I wholeheartedly stand behind the belief that through our interactions with children we can learn how to behave respectfully to our surroundings; patience, kindness, and acceptance should be shown to all.
So, picking up this book at the library (where I coincidentally discovered the shelf full of psychology reads I’m about to devour!!) felt like the natural next step in learning more about our methods of communication. Also, I have a nine-year-old sister at home who I want to feel like she’s being listened to as an equal, which is where this book came in handy.
How can I express my honest feelings in a way that will make it possible for the other person to hear me and even consider what I have to say?
I was beyond keen on making sure I’d implement the many useful pieces of advice offered in this quick read: The emphasis put on simply listening and making sure they know you’re on their side, the importance of acknowledging the kid’s emotions and not brushing them off, accusing vs. describing feelings, giving tips on problem-solving, being conscious in your word choice because truth without morality is not truth. Like this brilliant quote I read from Haim Ginott:
“Truth for its own sake can be a deadly weapon in family relations. Truth without compassion can destroy love. Some parents try too hard to prove exactly how, where and why they have been right. This approach will bring bitterness and disappointment. When attitudes are hostile, facts are unconvincing.”
These instances helped me understand the best:
- Why our “natural” response tends to minimize their emotions:
“I also think it’s natural,” I said, “for parents to push away painful or upsetting feelings. It’s hard for us to listen to our teenagers express their confusion or resentment or disappointment or discouragement. We can’t bear to see them unhappy. So it’s with the best of intentions that we dismiss their feelings and impose our adult logic. We want to show them the ‘right’ way to feel.”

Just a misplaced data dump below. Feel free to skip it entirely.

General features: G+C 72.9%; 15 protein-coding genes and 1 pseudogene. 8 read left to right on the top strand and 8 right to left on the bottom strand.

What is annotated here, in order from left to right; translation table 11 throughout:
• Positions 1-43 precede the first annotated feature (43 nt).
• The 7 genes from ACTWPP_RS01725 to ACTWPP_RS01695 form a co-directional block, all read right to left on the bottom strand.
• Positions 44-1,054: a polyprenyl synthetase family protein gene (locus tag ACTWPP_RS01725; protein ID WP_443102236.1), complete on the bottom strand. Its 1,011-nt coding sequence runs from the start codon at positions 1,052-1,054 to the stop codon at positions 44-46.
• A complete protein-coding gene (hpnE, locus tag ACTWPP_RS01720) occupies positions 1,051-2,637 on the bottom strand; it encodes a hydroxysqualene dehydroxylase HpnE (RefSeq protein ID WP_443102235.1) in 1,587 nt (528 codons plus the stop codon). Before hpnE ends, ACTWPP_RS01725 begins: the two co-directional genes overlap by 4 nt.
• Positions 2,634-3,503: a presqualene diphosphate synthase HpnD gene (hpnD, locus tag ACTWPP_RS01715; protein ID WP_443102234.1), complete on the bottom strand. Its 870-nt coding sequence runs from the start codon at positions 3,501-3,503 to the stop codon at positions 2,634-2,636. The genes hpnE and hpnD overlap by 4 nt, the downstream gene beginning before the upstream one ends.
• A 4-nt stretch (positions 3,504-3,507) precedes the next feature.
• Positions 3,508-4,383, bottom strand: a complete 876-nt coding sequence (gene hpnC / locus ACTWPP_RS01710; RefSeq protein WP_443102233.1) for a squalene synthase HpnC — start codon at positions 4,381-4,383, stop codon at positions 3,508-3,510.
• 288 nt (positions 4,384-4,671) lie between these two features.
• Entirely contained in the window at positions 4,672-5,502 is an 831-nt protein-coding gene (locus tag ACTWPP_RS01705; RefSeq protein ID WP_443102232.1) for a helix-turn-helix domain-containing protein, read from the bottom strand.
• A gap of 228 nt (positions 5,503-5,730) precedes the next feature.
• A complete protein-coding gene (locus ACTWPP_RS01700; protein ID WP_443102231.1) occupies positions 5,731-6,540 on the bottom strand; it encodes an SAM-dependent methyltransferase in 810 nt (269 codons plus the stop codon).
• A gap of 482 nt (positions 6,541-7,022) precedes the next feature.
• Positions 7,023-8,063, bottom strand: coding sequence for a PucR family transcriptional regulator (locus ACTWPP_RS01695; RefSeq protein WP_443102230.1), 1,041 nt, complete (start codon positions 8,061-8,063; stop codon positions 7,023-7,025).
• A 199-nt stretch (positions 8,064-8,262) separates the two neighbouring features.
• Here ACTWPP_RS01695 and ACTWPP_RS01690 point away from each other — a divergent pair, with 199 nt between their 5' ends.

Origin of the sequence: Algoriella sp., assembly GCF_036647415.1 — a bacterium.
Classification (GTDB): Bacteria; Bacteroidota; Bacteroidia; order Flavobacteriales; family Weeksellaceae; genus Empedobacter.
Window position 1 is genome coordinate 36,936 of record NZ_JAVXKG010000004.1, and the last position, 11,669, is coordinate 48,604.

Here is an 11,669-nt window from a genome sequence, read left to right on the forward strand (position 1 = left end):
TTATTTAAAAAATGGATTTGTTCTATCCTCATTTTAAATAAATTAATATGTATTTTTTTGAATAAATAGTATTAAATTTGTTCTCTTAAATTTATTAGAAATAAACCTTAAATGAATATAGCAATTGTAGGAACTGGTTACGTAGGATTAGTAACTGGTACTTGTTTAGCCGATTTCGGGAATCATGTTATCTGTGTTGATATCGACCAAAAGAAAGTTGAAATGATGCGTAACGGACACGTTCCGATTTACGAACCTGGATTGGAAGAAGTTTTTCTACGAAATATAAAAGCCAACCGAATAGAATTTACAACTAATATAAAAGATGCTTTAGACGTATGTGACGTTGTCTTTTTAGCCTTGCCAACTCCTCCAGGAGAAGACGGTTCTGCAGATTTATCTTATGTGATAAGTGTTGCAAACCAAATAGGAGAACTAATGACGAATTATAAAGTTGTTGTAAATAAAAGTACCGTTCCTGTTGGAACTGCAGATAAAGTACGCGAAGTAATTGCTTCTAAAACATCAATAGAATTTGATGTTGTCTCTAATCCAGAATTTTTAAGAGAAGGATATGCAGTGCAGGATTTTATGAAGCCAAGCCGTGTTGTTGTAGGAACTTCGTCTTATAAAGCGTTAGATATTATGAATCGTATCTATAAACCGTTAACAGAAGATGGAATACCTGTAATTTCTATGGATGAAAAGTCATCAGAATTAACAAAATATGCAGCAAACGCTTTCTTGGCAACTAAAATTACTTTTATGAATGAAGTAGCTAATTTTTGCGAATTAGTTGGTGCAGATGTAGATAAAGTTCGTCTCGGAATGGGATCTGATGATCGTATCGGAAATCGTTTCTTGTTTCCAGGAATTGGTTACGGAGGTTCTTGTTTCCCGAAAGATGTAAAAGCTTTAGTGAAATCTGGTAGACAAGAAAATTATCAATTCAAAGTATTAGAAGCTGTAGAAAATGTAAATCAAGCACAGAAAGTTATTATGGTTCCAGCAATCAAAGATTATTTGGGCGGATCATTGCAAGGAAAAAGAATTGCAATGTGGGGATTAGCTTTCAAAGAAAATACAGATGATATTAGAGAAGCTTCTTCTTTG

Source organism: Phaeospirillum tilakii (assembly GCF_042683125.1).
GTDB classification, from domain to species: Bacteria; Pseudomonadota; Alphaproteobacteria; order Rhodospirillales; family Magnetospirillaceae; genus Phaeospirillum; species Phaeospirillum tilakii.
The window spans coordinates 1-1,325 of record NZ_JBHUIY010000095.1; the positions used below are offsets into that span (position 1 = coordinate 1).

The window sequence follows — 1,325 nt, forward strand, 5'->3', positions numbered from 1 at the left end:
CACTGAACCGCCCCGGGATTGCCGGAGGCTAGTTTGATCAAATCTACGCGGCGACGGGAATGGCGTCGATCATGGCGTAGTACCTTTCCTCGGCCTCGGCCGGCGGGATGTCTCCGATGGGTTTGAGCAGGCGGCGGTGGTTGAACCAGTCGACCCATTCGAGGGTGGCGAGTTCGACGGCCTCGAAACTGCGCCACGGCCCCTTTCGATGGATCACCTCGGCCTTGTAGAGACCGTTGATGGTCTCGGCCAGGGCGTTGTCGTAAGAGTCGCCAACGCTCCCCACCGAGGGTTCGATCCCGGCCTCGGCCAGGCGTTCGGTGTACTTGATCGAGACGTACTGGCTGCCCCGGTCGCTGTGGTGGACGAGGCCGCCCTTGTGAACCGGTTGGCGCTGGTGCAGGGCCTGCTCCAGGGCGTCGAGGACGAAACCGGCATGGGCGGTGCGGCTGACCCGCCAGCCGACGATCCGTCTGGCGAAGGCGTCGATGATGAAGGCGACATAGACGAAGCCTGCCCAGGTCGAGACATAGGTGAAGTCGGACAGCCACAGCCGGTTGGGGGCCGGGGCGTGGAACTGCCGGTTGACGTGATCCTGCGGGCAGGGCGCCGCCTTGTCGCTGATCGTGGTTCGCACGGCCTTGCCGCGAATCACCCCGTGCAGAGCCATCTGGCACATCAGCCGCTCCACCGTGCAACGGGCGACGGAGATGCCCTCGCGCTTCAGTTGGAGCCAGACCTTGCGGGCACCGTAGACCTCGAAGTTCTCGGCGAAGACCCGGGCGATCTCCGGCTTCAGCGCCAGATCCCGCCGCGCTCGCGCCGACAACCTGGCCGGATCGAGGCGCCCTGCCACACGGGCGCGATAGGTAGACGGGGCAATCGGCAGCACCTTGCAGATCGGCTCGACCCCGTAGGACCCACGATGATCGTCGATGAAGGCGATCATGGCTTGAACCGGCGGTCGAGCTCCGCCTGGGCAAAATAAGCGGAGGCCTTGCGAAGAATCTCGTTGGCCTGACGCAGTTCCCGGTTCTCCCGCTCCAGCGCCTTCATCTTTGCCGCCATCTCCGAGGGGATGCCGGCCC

The ultimate goal of a parent is to reach the stage where their kid will have the confidence to listen to themselves and make responsible choices on their own.
“That’s the big challenge,” I said. “To shift our thinking from ‘how do I fix things?’ to ‘how do I enable my kids to fix things for themselves?’ ”
- On the negative connotations of punishment; opting to use alternatives such as #1 State your feelings. #2 State your expectations. #3 Show how to make amends. #4 Offer a choice. #5 Take action.”
“When you punish a kid, you close the door on him. He’s got no place to go. It’s a done deal. But when you take action, the kid might not like the action, but the door is still open. He still has a chance. He can face up to what he did and try to fix it. He can turn a ‘wrong’ into a ‘right.’ ”
Also: the four-panel comics really brought the ideas to life:
Instead of Angry Reprimands …
When Praising Kids
Instead of Evaluating …
- “Feelings matter. Not just your own, but those of people with whom you disagree.
- Civility matters. Anger can be expressed without insult.
- Words matter. What you choose to say can cause resentment or generate goodwill.
- Punishment has no place in a caring relationship. We’re all people in process—capable of making mistakes and capable of facing our mistakes and making amends.
- Our differences needn’t defeat us. Problems that seem insoluble can yield to respectful listening, creativity, and persistence.
- We all need to feel valued. Not only for who we are now, but for who we can become.”
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